Writing a Literature Review
The literature review must survey the existing research that is relevant to the question that is addressed by your research project. Your dissertation tutor may be able to give you some pointers but really it is down to you to go and find as much relevant information as possible.
To find out more about word count, relevance, presentation, reviews & useful website, please visit the Writing a Literature Review page.
There are many ways to introduce an academic essay or assignment. Most academic writers, however, appear to do one or more of the following in their introductions:
- establish the context, background and/or importance of the topic
- indicate a problem, controversy or a gap in the field of study
- define the topic or key terms
- state the purpose of the essay/writing
- provide an overview of the coverage and/or structure of the writing
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To find out more about establishing the importance of topics, time frame, problems, controversy, knowledge gaps, focus, aims, outlines related to writing introductions, please visit the Writing Introductions page.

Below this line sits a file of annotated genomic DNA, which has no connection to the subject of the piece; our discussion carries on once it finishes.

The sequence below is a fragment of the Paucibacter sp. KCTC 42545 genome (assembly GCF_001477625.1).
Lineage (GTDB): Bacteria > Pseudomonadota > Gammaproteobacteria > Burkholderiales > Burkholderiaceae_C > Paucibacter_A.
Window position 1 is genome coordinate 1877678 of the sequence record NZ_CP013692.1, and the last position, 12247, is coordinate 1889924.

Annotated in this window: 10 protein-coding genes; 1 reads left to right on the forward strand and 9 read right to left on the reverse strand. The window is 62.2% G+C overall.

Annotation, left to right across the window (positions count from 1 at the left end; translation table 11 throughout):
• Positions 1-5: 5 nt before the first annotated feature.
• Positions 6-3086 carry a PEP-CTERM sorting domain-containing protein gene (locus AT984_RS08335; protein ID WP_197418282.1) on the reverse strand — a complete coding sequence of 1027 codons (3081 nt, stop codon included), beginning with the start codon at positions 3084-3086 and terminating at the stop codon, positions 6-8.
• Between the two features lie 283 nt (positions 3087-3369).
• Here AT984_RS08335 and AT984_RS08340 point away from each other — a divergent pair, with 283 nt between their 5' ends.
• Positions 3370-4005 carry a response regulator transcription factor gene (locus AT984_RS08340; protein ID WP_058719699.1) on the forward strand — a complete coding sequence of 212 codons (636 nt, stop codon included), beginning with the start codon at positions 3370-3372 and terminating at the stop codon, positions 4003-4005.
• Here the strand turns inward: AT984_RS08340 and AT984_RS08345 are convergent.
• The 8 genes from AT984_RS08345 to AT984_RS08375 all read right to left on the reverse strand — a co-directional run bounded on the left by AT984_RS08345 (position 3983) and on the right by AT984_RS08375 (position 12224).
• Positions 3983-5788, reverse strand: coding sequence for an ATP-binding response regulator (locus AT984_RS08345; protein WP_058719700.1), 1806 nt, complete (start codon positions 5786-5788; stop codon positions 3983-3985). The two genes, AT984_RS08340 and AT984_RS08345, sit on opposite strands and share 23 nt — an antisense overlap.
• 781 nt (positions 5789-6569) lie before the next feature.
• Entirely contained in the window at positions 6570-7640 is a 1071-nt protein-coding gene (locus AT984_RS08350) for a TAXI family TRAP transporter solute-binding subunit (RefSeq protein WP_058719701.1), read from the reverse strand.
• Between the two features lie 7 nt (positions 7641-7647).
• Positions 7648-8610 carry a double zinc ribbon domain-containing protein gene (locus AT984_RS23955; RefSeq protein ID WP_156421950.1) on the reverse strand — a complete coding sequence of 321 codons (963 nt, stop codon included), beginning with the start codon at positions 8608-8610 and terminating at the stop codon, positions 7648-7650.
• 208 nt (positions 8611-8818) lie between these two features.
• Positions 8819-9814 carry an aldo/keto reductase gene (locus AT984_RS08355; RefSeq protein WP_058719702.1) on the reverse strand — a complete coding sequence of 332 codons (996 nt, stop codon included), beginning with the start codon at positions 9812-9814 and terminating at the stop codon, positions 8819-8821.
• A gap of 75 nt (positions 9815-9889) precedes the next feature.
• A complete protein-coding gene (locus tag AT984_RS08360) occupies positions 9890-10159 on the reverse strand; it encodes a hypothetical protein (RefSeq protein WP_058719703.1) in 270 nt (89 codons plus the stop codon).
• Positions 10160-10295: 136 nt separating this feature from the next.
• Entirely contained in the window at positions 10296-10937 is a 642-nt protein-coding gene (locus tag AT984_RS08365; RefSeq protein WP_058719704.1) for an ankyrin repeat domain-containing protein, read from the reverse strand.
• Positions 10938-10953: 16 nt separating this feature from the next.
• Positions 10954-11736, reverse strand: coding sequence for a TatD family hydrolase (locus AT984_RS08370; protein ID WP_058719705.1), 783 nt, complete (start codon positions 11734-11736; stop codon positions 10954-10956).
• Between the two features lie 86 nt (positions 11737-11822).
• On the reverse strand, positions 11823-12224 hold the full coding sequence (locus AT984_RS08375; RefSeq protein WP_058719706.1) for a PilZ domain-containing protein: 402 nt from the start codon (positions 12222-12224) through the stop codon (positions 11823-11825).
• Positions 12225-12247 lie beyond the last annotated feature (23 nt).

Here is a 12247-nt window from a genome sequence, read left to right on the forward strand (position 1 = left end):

In academia there is some overlap between reports and essays, and the two words are sometimes used interchangeably, but reports are more likely to be needed for business, scientific and technical subjects, and in the workplace.
To find out more about report writing and explore this writing style, please visit the Writing Reports page.
Conclusions are shorter sections of academic texts which usually serve two functions. The first is to summarise and bring together the main areas covered in the writing, which might be called “looking back”; and the second is to give a final comment or judgement on this. The final comment may also include making suggestions for improvement and speculating on future directions.
Find out more about summarising content, aims of the research, findings, limitations to the current research, recommendations for further work & implications for practice or policy, please visit the Writing Conclusions page.